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Sea ice extent in the Arctic fell to 483,000 square km (186,000 square miles) on August 13, a new record

The Arctic Ocean is feeling hot, hot, hot, says new report released by the U.S. National Snow and Ice Data Center. 
According to the report, sea ice extent in the Arctic dropped to a record low on August 13, and will continue dropping to new record lows by the end of the month. 
Sea ice extent, which measures the amount of sea ice remaining in the ocean, fell to 483,000 square km (186,000 square miles) on August 13. This was a dip from the previous record low on the same date back in 2007. 
But that's not the end of it. The Arctic sea ice is expected to continue melting through mid to late September, but more record lows have been predicted for the end of this month.
"A new daily record would be likely by the end of August," said Ted Scambos, lead scientist at the U.S. National Snow and Ice Data Center. "Chances are it will cross the previous record while we are still in ice retreat."
The news of a new record hasn't surprised many among the environmental community. This may be because the Arctic neared record lows last year, according to climate physics Professor Seymour Laxon from University College London. It almost seemed inevitable that this would happen at some point. "Rapid" melting occurred in June of this year as well with 100,000 square km melting daily.
However, Laxon worries that this rate of melting will adjust the prediction for an ice-free Arctic in summer. Previous reports estimated that the Arctic will have an ice-free summer in 2100 based on melting at that time, but when the 2007 low hit, this estimate was brought to the 2030-2040 range. Scientists are now concerned that this year's lows will bring that date even closer, which is problematic because the melting of sea ice means warming of the oceans. Sea ice keeps the Earth's temperature controlled.  
Global warming always seems to be a hot topic (pun intended). A recent controversial report released by James Hansen at NASA's Goddard Institute for Space Studies claimed that global warming has caused hotter summers since 1980, but many question the merit of his opinions based on his position on climate change.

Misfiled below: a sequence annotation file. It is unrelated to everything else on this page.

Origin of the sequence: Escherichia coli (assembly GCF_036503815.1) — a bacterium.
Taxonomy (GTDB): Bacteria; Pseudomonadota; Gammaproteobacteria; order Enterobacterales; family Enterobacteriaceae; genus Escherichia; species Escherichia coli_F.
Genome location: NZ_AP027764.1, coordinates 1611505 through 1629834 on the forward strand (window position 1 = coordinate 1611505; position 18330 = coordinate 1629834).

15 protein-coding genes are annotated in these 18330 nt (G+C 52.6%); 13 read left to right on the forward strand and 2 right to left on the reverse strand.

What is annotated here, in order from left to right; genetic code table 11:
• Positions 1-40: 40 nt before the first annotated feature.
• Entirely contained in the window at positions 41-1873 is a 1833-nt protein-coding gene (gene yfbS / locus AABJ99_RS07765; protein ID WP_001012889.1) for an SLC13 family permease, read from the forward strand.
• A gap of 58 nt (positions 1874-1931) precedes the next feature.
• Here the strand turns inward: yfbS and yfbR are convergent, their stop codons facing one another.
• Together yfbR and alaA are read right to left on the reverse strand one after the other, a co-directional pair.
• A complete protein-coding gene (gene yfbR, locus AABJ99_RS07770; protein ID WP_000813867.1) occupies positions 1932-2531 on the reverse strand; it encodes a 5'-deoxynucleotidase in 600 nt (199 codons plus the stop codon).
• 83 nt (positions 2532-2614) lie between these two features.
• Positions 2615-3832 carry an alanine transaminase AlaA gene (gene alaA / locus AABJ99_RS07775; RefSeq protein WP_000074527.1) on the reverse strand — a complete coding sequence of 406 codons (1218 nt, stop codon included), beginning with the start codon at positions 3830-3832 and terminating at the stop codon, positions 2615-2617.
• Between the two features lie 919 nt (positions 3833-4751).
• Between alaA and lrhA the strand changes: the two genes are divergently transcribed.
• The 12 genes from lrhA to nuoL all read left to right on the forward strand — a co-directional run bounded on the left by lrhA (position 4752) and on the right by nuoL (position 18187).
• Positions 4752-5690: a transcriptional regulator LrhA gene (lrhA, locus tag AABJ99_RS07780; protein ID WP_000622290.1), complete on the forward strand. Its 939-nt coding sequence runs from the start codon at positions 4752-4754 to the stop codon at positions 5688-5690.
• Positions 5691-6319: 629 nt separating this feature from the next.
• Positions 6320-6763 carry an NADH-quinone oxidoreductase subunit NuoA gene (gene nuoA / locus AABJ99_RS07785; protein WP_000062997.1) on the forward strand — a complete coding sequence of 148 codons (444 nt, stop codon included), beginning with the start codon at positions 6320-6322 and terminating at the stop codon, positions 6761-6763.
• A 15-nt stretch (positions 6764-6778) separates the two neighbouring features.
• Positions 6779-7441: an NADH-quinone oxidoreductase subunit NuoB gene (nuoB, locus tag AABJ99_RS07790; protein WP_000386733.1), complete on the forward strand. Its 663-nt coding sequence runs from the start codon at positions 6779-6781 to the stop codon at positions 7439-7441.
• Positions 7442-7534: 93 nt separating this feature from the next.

Source: BBC News

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What if.......
By eggster007 on 8/22/2012 5:39:01 AM , Rating: 1
Of course it's easy for us all as people to brush this off as another inconclusive assumption that we're all doomed.

My generation will be okay regardless, but our children and our childrens children are most likley going to pay for our distinct lack of action based on an assumed certainty that this is nothing but a money spinner for someone somewhere.

But! what if reports like this are right (or cary enough truth) and that without change everything is not going to be okay?

What if these ecological phenoms are actually a pre-cursor to a more serious series of events that can not be reversed?

Humans are of course adaptable but we don't like big changes and these larger changes normally come at a cost....

So instead of gambling that all this means nothing (or everything), why not start making small changes to our lifestyles now so changes in the future are not so big and not so difficult or may not even be required, if life has taught me anything it's that it's better to be safe, than sorry.

RE: What if.......
By ArcliteHawaii on 8/22/2012 7:09:08 AM , Rating: 3
Dude, your idea will never work! It makes too much sense!

We can make a difference. I'm extremely careful about how much electricity I use. I drive a small, efficient car. I used to bike to work, now I work from home with no commute. I live in the tropics, but never use my A/C, etc.

But I fear it will come to naught. The Chinese are hell bent on burning coal. The Americans can't bear to give up their SUVs or 4000 sq ft homes that need to be heated. Brazil is razing the rainforest (a major cooling influence) to the tune of 1000s of acres a day. Everyone has their little piece, but noone looks at the big picture.

"We don't know how to make a $500 computer that's not a piece of junk." -- Apple CEO Steve Jobs

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